Even Though We Are Adults – 9 Tailed Kitsune

Even Though We Are Adults is a recent manga authored by Takako Shimura. She is a manga artist who is renowned for her contributions to the LGBT and more specifically yuri manga scene.

While she’s established her reputation with masterpieces like Aoi Hana and Wandering Son, I firmly believe that Even Though We Are Adults should also be seen in the same light – as one of the best lesbian manga out there.

Though less heralded, this one piqued my curiosity with its premise of adult yuri romance and also the themes of cheating which it deals with!

The plot follows Ayano, an elementary school teacher, who runs into an attractive woman, Akari, while visiting a bar. Sparks fly and the two of them end up kissing. 

However, the story doesn’t progress smoothly from there.

Angst and adultery

First off, the author throws a curveball by revealing that Ayano is actually a married woman. So naturally, her encounter with Akari complicated everything around her.

Akari herself was oblivious to the marriage aspect, which made her very cautious about taking her relationship with Ayano to the next level. 

And Ayano? She just up and confessed to her husband, Wataru, that she cheated. That confession came a bit too fast for me. But I guess Ayano had her mind made up!

From that point on, the story became a little uncomfortable. Mostly because of how badly Wataru seemed to be hurt by the infidelity. To his credit, he handled the whole issue in a sensible and mature way.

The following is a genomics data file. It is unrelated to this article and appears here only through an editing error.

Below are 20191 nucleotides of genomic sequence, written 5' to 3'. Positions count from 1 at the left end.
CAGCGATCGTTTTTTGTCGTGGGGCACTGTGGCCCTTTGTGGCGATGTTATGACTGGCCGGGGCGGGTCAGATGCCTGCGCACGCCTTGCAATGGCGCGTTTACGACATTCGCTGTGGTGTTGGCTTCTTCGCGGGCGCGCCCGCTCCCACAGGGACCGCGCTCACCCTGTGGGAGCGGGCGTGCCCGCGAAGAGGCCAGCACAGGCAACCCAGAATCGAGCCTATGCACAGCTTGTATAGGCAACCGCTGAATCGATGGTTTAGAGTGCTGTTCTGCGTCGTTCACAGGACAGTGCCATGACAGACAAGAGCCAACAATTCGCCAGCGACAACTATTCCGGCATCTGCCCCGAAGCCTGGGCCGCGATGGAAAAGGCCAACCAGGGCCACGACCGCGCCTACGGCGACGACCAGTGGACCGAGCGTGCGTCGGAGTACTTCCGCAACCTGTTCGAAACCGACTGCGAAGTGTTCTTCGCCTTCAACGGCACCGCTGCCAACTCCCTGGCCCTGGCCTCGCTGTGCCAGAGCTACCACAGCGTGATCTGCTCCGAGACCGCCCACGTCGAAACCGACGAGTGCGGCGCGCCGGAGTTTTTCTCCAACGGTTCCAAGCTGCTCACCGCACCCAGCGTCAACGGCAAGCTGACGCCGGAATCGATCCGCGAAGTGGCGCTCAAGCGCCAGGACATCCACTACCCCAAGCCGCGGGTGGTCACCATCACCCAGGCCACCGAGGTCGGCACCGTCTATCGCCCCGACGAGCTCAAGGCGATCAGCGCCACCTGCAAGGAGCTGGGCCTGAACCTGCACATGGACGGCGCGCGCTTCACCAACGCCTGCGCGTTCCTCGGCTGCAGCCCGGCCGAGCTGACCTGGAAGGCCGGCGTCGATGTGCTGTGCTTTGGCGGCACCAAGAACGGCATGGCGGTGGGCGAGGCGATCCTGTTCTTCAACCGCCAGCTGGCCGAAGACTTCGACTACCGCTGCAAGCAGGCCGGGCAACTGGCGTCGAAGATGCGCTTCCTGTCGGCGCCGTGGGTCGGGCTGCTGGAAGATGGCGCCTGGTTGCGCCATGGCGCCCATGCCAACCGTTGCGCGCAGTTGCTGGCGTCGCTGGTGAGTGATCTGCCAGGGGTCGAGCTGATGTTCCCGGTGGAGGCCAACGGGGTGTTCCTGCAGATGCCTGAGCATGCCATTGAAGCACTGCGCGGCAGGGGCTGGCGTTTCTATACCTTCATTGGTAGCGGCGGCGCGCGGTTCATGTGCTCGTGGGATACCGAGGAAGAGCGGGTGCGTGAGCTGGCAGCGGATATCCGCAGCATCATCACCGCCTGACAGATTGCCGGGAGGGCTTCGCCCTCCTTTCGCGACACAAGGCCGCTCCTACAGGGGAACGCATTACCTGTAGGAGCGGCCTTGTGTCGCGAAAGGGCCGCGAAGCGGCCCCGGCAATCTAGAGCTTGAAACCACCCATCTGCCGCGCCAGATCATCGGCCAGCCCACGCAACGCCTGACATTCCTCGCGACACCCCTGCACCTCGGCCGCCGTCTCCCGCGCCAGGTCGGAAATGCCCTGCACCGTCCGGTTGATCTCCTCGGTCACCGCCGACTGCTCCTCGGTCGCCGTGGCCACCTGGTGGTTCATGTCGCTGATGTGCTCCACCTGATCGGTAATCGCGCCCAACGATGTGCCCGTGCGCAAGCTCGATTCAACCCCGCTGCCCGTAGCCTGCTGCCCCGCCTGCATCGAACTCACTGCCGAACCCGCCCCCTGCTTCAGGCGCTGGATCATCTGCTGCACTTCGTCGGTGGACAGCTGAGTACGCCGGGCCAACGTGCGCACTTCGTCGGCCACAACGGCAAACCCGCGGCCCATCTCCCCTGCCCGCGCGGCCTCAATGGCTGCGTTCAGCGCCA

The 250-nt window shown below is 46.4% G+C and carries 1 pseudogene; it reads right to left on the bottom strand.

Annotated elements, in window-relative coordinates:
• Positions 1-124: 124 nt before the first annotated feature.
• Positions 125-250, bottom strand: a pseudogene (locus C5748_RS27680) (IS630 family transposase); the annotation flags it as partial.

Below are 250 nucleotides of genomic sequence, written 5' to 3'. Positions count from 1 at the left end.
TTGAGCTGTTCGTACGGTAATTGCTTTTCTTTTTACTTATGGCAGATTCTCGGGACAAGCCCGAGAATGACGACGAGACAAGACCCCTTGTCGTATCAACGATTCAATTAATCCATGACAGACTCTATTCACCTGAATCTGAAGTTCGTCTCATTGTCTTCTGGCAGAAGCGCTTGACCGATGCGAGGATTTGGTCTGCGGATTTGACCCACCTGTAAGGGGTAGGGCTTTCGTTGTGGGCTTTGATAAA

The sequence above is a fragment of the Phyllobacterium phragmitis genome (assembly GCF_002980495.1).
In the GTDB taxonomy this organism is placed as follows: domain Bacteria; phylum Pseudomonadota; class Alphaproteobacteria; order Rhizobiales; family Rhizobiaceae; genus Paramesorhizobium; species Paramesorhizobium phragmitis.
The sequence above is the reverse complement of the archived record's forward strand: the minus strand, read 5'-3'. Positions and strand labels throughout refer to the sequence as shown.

While I understand that a lot of readers would look down on cheating, I have to say this – Shimura is in no way painting the taboo in a positive light. Instead, I’d say she handled this sensitive topic in a way that is fair and nuanced.

As the story continues, it becomes clear that Akari and Wataru’s marriage was already in trouble. Not because either of them is a bad person, but mostly because the embers of romance were put off somewhere along the way.

Ayano’s meeting with Akari just served as a wake up call in retrospect. However, the decision to divorce was the culmination of a much longer experience.

On top of that, the small callbacks to Ayano’s past that are littered throughout the manga suggest that her actions of not embracing her feelings in the past had left her with some regrets. She probably didn’t want to make the same mistakes again.

I felt that Ayano’s actions were symbolic of people breaking out of their cages and embracing who they are, rather than sticking to the confines of traditional societal views.

Sparks fly, but slowly

Don’t let the quick developments in the beginning give you any false hopes of a whirlwind romance between Ayano and Akari.

Instead, after their first quickie (sorry, I had to), the relationship between the two progressed at a snail’s pace, simmering with angst.

Unlike other yuri romance stories, the main conflict here is Ayano seeking to separate from Wataru. The first half of the story focused on her struggles as she fends off her in-laws and her family in the process. 

So yeah, the romance does take the back burner for a while. But there is no denying that Akari and Ayano are actually in love with each other. And once Ayano had broken down the wall between them, things started to look a bit bright.

Even then, there is no escape from the messy realism which the manga offers in abundance. As Ayano and Akari do get closer after the former’s divorce, Akari can’t help but feel guilty for breaking apart a family.